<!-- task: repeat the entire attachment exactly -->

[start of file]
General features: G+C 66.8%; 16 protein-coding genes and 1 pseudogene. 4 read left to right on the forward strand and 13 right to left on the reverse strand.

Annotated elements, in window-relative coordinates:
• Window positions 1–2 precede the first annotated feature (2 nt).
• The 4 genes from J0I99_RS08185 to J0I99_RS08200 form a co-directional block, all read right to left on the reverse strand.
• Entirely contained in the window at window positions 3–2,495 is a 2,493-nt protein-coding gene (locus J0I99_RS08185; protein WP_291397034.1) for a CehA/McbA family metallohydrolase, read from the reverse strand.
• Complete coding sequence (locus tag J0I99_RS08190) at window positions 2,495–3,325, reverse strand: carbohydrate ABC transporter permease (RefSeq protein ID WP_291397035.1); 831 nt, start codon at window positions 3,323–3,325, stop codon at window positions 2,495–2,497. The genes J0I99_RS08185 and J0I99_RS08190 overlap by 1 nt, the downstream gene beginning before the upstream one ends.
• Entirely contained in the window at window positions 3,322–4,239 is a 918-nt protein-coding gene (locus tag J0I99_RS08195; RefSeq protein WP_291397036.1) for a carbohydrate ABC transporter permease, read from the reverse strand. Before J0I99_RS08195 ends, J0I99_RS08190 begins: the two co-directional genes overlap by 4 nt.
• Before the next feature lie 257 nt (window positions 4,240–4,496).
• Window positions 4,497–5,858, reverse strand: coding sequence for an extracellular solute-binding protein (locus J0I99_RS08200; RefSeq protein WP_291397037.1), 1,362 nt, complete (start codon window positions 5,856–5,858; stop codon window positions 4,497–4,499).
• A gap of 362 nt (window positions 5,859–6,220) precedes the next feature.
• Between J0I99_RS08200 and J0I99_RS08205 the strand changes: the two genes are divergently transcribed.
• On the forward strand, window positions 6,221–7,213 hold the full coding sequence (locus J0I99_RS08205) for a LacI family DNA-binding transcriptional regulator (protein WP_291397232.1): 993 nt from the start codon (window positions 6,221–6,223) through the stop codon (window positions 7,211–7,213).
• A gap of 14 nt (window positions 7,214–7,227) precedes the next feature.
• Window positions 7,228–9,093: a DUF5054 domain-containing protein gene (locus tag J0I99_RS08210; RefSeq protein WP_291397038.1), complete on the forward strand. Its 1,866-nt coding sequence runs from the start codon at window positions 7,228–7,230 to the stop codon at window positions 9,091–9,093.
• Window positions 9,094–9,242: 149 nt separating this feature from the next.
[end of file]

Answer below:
General features: G+C 66.8%; 16 protein-coding genes and 1 pseudogene. 4 read left to right on the forward strand and 13 right to left on the reverse strand.

Annotated elements, in window-relative coordinates:
• Window positions 1–2 precede the first annotated feature (2 nt).
• The 4 genes from J0I99_RS08185 to J0I99_RS08200 form a co-directional block, all read right to left on the reverse strand.
• Entirely contained in the window at window positions 3–2,495 is a 2,493-nt protein-coding gene (locus J0I99_RS08185; protein WP_291397034.1) for a CehA/McbA family metallohydrolase, read from the reverse strand.
• Complete coding sequence (locus tag J0I99_RS08190) at window positions 2,495–3,325, reverse strand: carbohydrate ABC transporter permease (RefSeq protein ID WP_291397035.1); 831 nt, start codon at window positions 3,323–3,325, stop codon at window positions 2,495–2,497. The genes J0I99_RS08185 and J0I99_RS08190 overlap by 1 nt, the downstream gene beginning before the upstream one ends.
• Entirely contained in the window at window positions 3,322–4,239 is a 918-nt protein-coding gene (locus tag J0I99_RS08195; RefSeq protein WP_291397036.1) for a carbohydrate ABC transporter permease, read from the reverse strand. Before J0I99_RS08195 ends, J0I99_RS08190 begins: the two co-directional genes overlap by 4 nt.
• Before the next feature lie 257 nt (window positions 4,240–4,496).
• Window positions 4,497–5,858, reverse strand: coding sequence for an extracellular solute-binding protein (locus J0I99_RS08200; RefSeq protein WP_291397037.1), 1,362 nt, complete (start codon window positions 5,856–5,858; stop codon window positions 4,497–4,499).
• A gap of 362 nt (window positions 5,859–6,220) precedes the next feature.
• Between J0I99_RS08200 and J0I99_RS08205 the strand changes: the two genes are divergently transcribed.
• On the forward strand, window positions 6,221–7,213 hold the full coding sequence (locus J0I99_RS08205) for a LacI family DNA-binding transcriptional regulator (protein WP_291397232.1): 993 nt from the start codon (window positions 6,221–6,223) through the stop codon (window positions 7,211–7,213).
• A gap of 14 nt (window positions 7,214–7,227) precedes the next feature.
• Window positions 7,228–9,093: a DUF5054 domain-containing protein gene (locus tag J0I99_RS08210; RefSeq protein WP_291397038.1), complete on the forward strand. Its 1,866-nt coding sequence runs from the start codon at window positions 7,228–7,230 to the stop codon at window positions 9,091–9,093.
• Window positions 9,094–9,242: 149 nt separating this feature from the next.